Although conventional channels like dealerships will still account for a majority of vehicle sales until 2025, complementary sales channels like digital flagship stores, pop-up stores, and stores-within-stores, will dramatically alter the nature of future stores and retail formats - said Dr. Julia Saini, Associate Partner, and Kaushik Madhavan, Vice President, Mobility Practice, Frost & Sullivan
With COVID-19 triggering an 80%-100% drop in physical visits to showrooms and contactless transactions expected by customers, digitisation has emerged as key to survival. Until recently, some multiple OEMs and dealers did not view digitisation as a “must-have” and a required asset to remain competitive and the same is now empowering automotive retail and aftersales and enabling more meaningful customer engagement. In a nod to its reach and power, online retail is projected to account for about 1 million vehicles sold in 2020, increasing rapidly to over 6 million by 2025.
At the joint SIAM-Frost & Sullivan webinar on “Changing Retail Strategy & Consumer Connect - Auto Industry Road Map,” Frost & Sullivan executives delved into how the automotive industry has hit the reset button on retail practices with presentation on “Digital Transformation of the Automotive Retail Industry”, while simultaneously assessing changing dynamics and emerging best practices in the Indian automotive market.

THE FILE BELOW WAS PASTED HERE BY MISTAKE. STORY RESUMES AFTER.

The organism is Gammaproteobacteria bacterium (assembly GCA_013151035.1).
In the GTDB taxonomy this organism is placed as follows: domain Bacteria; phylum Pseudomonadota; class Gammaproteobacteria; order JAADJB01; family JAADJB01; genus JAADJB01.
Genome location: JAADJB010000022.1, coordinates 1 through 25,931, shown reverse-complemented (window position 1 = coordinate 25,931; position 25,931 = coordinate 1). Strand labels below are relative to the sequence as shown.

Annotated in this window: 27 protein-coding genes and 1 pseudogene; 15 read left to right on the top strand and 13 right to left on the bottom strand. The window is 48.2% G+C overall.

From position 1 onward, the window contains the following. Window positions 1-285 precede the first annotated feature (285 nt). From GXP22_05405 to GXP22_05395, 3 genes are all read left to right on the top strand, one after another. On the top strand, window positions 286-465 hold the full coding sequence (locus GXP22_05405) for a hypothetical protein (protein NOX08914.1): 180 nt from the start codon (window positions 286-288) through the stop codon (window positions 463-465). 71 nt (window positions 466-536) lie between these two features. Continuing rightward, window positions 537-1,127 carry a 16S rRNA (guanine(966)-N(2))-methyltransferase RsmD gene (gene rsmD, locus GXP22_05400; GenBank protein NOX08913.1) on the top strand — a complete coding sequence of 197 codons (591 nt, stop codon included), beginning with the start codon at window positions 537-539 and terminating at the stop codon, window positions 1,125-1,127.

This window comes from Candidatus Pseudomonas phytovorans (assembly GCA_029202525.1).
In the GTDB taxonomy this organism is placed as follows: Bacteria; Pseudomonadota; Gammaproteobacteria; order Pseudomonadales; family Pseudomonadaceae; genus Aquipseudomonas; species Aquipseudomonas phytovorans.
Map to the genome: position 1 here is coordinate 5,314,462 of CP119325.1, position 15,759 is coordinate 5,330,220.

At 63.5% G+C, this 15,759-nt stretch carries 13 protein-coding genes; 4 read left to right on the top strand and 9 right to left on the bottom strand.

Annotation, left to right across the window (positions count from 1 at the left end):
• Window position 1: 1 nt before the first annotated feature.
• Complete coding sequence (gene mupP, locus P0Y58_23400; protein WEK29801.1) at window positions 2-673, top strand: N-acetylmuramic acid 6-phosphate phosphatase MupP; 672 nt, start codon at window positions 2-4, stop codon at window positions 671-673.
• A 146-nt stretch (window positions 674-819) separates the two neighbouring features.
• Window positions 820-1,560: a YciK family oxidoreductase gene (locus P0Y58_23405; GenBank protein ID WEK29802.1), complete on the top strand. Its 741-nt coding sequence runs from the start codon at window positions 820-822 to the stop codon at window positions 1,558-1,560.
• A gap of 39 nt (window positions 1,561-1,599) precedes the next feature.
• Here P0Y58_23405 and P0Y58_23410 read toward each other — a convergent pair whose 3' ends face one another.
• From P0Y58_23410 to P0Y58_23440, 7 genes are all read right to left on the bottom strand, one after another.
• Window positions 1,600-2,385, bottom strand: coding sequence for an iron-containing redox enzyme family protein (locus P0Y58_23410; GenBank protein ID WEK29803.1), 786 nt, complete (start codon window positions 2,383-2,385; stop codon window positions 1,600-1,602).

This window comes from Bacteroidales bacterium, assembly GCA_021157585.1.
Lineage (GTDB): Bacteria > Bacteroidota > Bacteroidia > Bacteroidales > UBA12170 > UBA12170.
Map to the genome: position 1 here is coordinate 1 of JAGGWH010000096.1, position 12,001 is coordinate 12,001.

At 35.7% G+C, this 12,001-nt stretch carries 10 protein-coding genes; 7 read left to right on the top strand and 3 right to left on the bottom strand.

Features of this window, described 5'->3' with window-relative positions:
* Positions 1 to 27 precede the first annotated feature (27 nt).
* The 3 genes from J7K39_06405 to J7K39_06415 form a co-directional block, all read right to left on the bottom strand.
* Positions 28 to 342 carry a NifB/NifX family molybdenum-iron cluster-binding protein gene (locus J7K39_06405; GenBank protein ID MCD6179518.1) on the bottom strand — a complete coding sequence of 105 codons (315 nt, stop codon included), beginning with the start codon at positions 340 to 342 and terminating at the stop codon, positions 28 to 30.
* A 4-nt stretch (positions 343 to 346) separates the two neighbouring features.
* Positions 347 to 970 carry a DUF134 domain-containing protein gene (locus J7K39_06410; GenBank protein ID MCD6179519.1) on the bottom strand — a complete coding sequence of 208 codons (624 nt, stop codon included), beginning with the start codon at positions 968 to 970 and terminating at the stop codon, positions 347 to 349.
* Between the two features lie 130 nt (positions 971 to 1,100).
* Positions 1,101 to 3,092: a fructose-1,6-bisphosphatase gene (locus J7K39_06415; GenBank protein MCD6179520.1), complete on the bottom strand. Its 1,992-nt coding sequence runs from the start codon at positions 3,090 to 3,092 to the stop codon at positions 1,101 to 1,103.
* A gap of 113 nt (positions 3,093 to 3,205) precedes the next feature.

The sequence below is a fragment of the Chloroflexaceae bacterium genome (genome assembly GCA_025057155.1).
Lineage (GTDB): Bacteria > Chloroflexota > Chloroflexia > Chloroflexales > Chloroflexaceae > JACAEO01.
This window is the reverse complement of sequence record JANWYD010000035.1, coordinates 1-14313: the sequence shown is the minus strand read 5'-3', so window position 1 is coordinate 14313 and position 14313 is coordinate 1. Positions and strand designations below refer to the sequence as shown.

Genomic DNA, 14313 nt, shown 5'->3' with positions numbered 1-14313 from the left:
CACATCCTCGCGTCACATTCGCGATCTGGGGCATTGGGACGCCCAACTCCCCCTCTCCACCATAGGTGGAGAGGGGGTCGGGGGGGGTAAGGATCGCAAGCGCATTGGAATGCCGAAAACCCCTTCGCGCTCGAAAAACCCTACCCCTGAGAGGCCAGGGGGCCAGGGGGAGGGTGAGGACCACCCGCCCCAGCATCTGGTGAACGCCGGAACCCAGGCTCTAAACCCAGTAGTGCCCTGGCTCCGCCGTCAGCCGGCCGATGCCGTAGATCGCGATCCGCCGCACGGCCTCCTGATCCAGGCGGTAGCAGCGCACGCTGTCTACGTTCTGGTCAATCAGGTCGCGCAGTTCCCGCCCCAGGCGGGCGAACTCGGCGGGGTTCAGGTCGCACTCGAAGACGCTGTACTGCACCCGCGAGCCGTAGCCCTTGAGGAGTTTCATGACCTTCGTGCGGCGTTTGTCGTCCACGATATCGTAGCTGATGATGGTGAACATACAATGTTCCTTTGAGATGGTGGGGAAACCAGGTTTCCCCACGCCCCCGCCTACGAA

Future Retail Stores Emerge
According to F&S research, although conventional channels like dealerships will still account for a majority of vehicle sales until 2025, complementary sales channels - digital flagship stores like Audi City Berlin, lifestyle stores like Renault Atelier in Paris or the Lexus Intersect in Tokyo, pop-up stores centered on special events, and stores-within-stores like Ford Rockar in the Fashion Retailer Next—will dramatically alter the nature of future stores and retail formats.
In this context, online retailing will emerge as a critical channel not only in terms of sales but also in terms of vehicle servicing. Frost & Sullivan anticipates that revenues generated by online vehicle retail, aftersales, and services to grow almost five times from about $120 billion in 2018 to about $605 billion by 2025. From about 1 million in 2020, almost 6 million new vehicles will be sold online by 2025, accounting for over 50% of global online revenues.